The amounts of various substances in food needed by an organism to sustain healthy life.
Any liquid or solid preparation made specifically for the growth, storage, or transport of microorganisms or other types of cells. The variety of media that exist allow for the culturing of specific microorganisms and cell types, such as differential media, selective media, test media, and defined media. Solid media consist of liquid media that have been solidified with an agent such as AGAR or GELATIN.
The processes and properties of living organisms by which they take in and balance the use of nutritive materials for energy, heat production, or building material for the growth, maintenance, or repair of tissues and the nutritive properties of FOOD.
The administration of nutrients for assimilation and utilization by a patient by means other than normal eating. It does not include FLUID THERAPY which normalizes body fluids to restore WATER-ELECTROLYTE BALANCE.
Organic compounds that generally contain an amino (-NH2) and a carboxyl (-COOH) group. Twenty alpha-amino acids are the subunits which are polymerized to form proteins.
Organic substances that are required in small amounts for maintenance and growth, but which cannot be manufactured by the human body.
3-((4-Amino-2-methyl-5-pyrimidinyl)methyl)-5-(2- hydroxyethyl)-4-methylthiazolium chloride.
Nutritional physiology of children from birth to 2 years of age.
A series of heterocyclic compounds that are variously substituted in nature and are known also as purine bases. They include ADENINE and GUANINE, constituents of nucleic acids, as well as many alkaloids such as CAFFEINE and THEOPHYLLINE. Uric acid is the metabolic end product of purine metabolism.
A group of chemical elements that are needed in minute quantities for the proper growth, development, and physiology of an organism. (From McGraw-Hill Dictionary of Scientific and Technical Terms, 4th ed)
Nutritional physiology of animals.
A mixture of related phosphoproteins occurring in milk and cheese. The group is characterized as one of the most nutritive milk proteins, containing all of the common amino acids and rich in the essential ones.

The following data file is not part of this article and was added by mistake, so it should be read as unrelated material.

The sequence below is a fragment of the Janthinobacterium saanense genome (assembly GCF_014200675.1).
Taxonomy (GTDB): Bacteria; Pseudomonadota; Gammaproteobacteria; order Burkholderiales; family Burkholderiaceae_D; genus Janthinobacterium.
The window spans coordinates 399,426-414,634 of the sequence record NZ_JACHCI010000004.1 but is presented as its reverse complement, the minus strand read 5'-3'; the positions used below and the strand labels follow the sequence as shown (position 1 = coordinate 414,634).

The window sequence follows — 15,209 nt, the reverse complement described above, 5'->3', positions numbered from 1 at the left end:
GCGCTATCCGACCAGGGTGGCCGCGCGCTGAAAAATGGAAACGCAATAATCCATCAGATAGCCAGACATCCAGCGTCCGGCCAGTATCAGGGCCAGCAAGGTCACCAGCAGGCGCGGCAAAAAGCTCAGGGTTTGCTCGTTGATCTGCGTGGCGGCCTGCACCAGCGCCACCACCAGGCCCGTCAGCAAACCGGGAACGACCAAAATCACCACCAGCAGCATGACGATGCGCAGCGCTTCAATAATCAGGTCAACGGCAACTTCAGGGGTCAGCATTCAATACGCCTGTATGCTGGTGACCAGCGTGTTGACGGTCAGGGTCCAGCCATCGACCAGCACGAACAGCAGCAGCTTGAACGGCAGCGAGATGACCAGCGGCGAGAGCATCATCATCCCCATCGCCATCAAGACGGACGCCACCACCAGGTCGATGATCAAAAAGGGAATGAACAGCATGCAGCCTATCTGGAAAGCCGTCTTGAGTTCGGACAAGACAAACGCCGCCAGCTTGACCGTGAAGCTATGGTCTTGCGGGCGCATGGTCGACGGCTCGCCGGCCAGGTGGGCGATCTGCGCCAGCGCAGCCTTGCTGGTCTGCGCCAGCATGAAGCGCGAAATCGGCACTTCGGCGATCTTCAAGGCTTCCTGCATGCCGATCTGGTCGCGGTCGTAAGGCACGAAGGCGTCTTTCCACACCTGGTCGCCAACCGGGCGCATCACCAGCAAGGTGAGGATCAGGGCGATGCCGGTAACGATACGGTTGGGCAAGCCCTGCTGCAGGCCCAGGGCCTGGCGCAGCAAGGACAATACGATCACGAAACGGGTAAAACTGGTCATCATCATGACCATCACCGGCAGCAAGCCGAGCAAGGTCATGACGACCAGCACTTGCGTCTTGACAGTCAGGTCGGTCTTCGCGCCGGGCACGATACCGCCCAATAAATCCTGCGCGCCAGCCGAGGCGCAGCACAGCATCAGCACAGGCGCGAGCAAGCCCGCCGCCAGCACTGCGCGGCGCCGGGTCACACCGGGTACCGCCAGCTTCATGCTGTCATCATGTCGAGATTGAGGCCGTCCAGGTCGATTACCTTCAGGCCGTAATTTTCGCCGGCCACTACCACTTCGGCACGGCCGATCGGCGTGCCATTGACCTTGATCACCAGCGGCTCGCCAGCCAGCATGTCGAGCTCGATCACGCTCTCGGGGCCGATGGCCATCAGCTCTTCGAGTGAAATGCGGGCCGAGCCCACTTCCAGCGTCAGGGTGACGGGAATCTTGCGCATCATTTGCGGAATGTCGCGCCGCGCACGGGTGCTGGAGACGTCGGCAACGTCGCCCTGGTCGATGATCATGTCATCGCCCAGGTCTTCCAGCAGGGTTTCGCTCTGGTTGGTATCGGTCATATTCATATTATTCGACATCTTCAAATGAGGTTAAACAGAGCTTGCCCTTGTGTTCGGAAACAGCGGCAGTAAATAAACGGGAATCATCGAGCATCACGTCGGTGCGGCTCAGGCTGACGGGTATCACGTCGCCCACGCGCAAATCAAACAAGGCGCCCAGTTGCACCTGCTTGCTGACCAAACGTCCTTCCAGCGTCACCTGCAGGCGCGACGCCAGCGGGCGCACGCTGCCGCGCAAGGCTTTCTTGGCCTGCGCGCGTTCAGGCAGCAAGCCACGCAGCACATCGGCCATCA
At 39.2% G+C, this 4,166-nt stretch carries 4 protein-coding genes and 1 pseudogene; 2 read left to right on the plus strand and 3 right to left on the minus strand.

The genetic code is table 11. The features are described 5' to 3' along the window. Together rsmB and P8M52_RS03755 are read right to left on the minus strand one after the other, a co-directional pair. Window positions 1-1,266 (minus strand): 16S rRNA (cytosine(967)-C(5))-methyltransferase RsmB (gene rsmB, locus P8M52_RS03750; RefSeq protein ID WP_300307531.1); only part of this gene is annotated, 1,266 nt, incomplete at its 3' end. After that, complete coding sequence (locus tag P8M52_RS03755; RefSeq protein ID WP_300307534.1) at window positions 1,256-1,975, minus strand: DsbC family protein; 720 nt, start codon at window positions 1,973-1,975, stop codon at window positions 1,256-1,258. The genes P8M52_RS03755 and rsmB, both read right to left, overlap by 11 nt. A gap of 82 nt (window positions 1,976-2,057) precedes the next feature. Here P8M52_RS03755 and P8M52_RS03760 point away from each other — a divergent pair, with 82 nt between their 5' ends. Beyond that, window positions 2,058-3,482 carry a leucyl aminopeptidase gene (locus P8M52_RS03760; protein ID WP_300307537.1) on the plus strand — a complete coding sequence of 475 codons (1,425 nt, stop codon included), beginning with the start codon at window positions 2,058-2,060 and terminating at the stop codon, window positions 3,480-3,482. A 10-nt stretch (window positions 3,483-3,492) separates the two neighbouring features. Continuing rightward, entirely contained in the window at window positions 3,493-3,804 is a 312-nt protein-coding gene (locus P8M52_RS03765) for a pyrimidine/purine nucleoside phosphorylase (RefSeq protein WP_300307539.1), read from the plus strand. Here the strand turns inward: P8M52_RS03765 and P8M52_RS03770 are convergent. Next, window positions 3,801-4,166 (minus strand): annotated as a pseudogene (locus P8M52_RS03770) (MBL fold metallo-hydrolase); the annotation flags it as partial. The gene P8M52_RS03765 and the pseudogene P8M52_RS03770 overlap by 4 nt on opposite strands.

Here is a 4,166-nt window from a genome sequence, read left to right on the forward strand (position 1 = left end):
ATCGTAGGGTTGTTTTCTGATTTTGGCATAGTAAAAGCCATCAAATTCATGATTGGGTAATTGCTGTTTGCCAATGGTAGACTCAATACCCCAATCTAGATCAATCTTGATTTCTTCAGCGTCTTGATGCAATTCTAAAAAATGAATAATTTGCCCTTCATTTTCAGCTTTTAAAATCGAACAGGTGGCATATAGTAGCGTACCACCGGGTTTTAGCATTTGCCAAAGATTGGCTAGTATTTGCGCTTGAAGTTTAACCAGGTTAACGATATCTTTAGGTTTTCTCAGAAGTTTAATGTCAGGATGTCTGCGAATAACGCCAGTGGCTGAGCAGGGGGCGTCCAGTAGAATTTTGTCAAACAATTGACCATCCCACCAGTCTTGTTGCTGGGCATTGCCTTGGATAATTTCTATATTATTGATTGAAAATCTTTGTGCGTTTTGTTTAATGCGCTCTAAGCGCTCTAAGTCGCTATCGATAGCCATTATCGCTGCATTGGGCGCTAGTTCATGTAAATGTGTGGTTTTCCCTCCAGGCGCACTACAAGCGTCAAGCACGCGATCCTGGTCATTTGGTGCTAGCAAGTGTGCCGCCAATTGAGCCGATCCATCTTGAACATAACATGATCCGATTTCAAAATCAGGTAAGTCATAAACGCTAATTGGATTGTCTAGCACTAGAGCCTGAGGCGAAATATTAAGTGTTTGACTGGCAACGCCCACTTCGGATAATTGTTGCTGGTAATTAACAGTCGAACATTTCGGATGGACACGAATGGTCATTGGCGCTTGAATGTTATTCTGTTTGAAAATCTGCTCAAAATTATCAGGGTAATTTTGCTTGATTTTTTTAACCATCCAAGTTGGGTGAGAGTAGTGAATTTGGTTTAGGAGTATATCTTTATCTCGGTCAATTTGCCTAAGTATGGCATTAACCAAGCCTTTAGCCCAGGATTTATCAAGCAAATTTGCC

An element with the atomic symbol N, atomic number 7, and atomic weight [14.00643; 14.00728]. Nitrogen exists as a diatomic gas and makes up about 78% of the earth's atmosphere by volume. It is a constituent of proteins and nucleic acids and found in all living cells.
Regular course of eating and drinking adopted by a person or animal.
A species of gram-negative, aerobic bacteria primarily found in purulent venereal discharges. It is the causative agent of GONORRHEA.
Proteins obtained from foods. They are the main source of the ESSENTIAL AMINO ACIDS.
Total number of calories taken in daily whether ingested or by parenteral routes.
A primary source of energy for living organisms. It is naturally occurring and is found in fruits and other parts of plants in its free state. It is used therapeutically in fluid and nutrient replacement.
Derivatives of ACETIC ACID. Included under this heading are a broad variety of acid forms, salts, esters, and amides that contain the carboxymethane structure.
Any detectable and heritable change in the genetic material that causes a change in the GENOTYPE and which is transmitted to daughter cells and to succeeding generations.
A sulfur-containing essential L-amino acid that is important in many body functions.
Anaerobic degradation of GLUCOSE or other organic nutrients to gain energy in the form of ATP. End products vary depending on organisms, substrates, and enzymatic pathways. Common fermentation products include ETHANOL and LACTIC ACID.
Techniques used in studying bacteria.
A species of gram-negative, facultatively anaerobic, rod-shaped bacteria (GRAM-NEGATIVE FACULTATIVELY ANAEROBIC RODS) commonly found in the lower part of the intestine of warm-blooded animals. It is usually nonpathogenic, but some strains are known to produce DIARRHEA and pyogenic infections. Pathogenic strains (virotypes) are classified by their specific pathogenic mechanisms such as toxins (ENTEROTOXIGENIC ESCHERICHIA COLI), etc.